There was more upheaval at Singapore Post on Friday night as it announced that independent director Keith Tay will leave the board. This came a week after chairman Lim Ho Kee said he will step down and just a day after his intended replacement, Professor Low Teck Seng, said he had decided not to take the chairman's role after all.
Mr Tay has stepped down as chairman of the nominations committee with immediate effect and will not seek re-appointment at the annual general meeting (AGM) in July, SingPost said on Friday.
The move is to "facilitate a rigorous exercise to renew the board and build bench strength". Mr Zulkifli Baharudin takes over as chairman of the nominations committee.
"These changes pave the way for board renewal as SingPost embarks on its next leg of transformation and growth," said the company.
SingPost revealed last December that it had failed to properly disclose Mr Tay's interest in a 2014 acquisition. He is a shareholder and office holder at corporate finance adviser Stirling Coleman, which acted for the sellers in at least three SingPost acquisitions.
This has sparked concerns about the quality of corporate governance at the mainboard-listed company.
It recently appointed leadership firm Heidrick & Struggles as an independent consultant to undertake a corporate governance review.
PwC and Drew & Napier have also been appointed to carry out a special audit to look into the matter.
Mr Lim said on April 1 that he wanted to step down as chairman on May 10, when SingPost's full-year results are due to be announced. He will leave the board on July 14, the planned date of the AGM.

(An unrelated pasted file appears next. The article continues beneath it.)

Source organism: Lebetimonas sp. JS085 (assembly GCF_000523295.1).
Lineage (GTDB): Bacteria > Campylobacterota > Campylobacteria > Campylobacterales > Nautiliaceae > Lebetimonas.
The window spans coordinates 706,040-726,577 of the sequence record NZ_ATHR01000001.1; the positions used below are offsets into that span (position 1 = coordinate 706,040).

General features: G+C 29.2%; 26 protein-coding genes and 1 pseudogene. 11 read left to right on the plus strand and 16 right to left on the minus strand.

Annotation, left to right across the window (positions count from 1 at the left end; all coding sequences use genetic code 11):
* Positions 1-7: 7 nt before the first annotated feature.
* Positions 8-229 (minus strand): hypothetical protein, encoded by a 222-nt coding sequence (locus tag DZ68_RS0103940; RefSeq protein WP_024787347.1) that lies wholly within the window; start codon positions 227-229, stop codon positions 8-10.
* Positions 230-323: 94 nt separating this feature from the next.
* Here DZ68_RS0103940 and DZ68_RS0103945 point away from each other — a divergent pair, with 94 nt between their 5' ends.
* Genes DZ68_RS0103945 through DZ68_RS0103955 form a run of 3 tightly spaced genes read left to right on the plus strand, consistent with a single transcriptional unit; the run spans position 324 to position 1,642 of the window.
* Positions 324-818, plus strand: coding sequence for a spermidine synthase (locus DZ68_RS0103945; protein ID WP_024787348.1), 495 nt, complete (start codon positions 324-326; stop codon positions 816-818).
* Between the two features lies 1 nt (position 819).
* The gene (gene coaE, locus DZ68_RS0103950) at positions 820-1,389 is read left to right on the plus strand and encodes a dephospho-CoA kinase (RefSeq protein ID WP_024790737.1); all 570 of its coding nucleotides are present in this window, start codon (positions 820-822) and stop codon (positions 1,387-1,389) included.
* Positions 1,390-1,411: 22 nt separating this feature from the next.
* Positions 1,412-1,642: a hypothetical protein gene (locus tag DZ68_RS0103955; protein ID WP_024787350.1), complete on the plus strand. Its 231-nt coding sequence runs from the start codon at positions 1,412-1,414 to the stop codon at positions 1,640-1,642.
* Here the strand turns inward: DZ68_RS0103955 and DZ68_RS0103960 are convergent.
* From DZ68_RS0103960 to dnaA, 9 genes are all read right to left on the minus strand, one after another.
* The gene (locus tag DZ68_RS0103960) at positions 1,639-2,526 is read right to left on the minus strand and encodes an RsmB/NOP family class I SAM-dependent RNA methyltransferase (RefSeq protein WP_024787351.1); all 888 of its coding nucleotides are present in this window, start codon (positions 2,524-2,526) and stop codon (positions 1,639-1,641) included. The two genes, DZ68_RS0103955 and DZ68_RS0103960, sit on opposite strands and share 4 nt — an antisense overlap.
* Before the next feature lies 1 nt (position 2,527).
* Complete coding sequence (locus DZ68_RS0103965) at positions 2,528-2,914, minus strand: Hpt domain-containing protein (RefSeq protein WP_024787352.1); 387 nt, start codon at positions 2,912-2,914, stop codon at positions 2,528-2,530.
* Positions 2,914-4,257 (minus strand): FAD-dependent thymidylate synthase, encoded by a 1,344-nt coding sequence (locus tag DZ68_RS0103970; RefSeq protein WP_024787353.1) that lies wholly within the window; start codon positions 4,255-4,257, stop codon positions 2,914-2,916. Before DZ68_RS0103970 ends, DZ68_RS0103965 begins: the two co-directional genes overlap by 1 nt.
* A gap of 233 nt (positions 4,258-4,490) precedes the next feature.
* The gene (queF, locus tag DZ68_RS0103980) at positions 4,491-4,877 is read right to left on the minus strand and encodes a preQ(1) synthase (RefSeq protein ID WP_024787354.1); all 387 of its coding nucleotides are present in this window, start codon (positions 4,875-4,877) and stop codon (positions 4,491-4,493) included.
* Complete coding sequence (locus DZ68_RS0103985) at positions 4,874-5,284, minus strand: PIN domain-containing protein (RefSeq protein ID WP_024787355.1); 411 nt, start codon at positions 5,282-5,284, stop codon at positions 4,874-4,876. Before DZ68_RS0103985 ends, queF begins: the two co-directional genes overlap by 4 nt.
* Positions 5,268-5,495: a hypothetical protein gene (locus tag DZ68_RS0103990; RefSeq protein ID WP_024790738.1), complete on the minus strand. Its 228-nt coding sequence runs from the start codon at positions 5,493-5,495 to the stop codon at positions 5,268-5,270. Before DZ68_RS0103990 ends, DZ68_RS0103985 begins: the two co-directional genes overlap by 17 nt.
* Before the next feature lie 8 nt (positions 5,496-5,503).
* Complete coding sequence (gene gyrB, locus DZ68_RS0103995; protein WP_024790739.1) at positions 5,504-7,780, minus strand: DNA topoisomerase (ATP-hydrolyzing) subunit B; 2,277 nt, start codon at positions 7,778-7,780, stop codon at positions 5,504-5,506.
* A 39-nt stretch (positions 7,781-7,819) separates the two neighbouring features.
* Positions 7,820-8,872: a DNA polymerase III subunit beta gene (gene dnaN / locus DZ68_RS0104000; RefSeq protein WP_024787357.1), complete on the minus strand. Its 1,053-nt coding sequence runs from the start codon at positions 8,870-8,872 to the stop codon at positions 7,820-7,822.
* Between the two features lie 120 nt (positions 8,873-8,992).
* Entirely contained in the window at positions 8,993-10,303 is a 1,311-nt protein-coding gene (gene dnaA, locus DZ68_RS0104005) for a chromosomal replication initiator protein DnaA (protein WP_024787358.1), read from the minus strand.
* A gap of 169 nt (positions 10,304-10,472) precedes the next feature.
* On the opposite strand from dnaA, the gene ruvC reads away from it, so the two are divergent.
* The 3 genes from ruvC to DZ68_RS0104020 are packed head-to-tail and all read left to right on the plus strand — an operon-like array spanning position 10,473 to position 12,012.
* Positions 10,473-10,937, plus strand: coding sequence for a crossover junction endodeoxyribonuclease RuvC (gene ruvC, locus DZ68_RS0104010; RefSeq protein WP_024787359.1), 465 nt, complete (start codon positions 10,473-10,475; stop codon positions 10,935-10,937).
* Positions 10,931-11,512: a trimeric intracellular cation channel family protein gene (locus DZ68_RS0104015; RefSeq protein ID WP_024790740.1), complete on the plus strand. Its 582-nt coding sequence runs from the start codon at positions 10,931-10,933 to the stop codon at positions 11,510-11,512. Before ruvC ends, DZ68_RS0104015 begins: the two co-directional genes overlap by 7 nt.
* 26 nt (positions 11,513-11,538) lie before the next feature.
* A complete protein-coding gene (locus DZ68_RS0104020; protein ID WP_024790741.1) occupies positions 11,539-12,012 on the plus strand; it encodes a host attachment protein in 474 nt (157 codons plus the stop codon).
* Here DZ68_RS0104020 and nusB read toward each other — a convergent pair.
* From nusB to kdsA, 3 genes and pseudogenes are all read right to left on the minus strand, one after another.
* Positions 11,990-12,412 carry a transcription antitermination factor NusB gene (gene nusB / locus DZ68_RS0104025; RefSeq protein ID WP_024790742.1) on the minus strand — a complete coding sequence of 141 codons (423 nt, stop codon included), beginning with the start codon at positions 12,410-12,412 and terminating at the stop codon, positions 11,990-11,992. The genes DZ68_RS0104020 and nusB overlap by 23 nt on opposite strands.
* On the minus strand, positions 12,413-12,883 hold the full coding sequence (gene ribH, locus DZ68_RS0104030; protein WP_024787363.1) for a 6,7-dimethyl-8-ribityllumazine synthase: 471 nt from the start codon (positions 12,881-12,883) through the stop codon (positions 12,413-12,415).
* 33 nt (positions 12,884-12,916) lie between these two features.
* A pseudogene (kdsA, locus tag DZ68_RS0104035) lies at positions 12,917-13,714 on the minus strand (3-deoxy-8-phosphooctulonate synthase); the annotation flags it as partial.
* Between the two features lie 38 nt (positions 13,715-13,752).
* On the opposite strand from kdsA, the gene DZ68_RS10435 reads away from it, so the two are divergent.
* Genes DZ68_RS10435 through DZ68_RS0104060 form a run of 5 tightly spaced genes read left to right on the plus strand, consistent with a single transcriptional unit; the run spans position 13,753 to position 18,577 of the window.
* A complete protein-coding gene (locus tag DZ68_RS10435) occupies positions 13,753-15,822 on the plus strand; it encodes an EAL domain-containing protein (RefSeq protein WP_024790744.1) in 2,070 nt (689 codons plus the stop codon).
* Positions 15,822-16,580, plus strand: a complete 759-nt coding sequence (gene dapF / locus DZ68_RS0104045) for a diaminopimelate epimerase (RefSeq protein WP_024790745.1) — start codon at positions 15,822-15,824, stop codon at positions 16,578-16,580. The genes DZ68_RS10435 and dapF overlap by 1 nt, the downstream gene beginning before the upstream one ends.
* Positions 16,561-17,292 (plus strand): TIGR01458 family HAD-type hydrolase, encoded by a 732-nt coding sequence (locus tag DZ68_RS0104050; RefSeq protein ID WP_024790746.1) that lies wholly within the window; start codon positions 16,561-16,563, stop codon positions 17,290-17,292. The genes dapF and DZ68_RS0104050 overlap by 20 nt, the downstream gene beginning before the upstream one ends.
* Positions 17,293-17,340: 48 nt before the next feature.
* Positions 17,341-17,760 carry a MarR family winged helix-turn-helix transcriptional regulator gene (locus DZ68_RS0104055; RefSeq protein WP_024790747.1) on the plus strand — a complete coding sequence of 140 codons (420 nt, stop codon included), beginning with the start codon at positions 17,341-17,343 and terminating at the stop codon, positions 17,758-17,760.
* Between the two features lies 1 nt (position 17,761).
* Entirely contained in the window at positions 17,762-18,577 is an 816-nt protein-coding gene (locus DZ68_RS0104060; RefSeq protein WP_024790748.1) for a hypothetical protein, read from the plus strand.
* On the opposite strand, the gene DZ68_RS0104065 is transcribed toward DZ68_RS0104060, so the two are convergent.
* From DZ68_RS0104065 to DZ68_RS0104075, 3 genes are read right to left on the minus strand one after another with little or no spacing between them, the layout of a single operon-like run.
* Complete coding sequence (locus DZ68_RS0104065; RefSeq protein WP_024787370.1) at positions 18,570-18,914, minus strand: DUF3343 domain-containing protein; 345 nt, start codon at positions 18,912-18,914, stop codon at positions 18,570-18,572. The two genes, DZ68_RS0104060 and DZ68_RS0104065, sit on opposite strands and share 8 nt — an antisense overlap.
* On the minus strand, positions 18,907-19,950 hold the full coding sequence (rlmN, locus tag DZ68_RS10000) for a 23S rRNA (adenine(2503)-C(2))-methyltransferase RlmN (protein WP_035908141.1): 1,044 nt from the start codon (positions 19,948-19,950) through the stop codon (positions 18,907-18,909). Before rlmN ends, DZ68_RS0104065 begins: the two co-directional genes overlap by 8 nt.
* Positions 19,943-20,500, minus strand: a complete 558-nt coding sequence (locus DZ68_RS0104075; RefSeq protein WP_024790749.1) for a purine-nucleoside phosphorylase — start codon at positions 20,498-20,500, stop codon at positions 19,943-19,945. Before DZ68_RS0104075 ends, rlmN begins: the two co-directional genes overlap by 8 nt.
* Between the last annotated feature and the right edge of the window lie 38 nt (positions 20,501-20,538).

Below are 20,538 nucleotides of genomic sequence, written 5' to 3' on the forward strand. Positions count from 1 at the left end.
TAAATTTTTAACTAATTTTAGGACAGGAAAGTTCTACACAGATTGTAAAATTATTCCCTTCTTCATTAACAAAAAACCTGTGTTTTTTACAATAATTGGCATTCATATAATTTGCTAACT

Prof Low was named Mr Lim's successor on April 1, but he declined the post on Thursday. He said in a statement that he opted not to take up the role after reflecting on his "principal commitment" to the National Research Foundation as its chief executive.
National University of Singapore Associate Professor Mak Yuen Teen, a corporate governance specialist who has been a vocal critic of SingPost's corporate governance, was earlier quoted as saying that he hoped Mr Tay would also step down.
Prof Mak on Friday welcomed Mr Tay's move, saying: "It solves part of the issue by allowing renewal and bringing on board other directors with relevant skills and experience. However, there is still the issue of accountability for what had transpired... I am still very interested in the outcome of the corporate governance review, and particularly the special audit."
By voluntarily stepping down, Mr Lim and Mr Tay will avoid the possible scenario of some shareholders proposing their removal at the upcoming AGM, Prof Mak added.
SingPost shares closed 1.5 cents up at $1.585 on Friday before the announcement was made.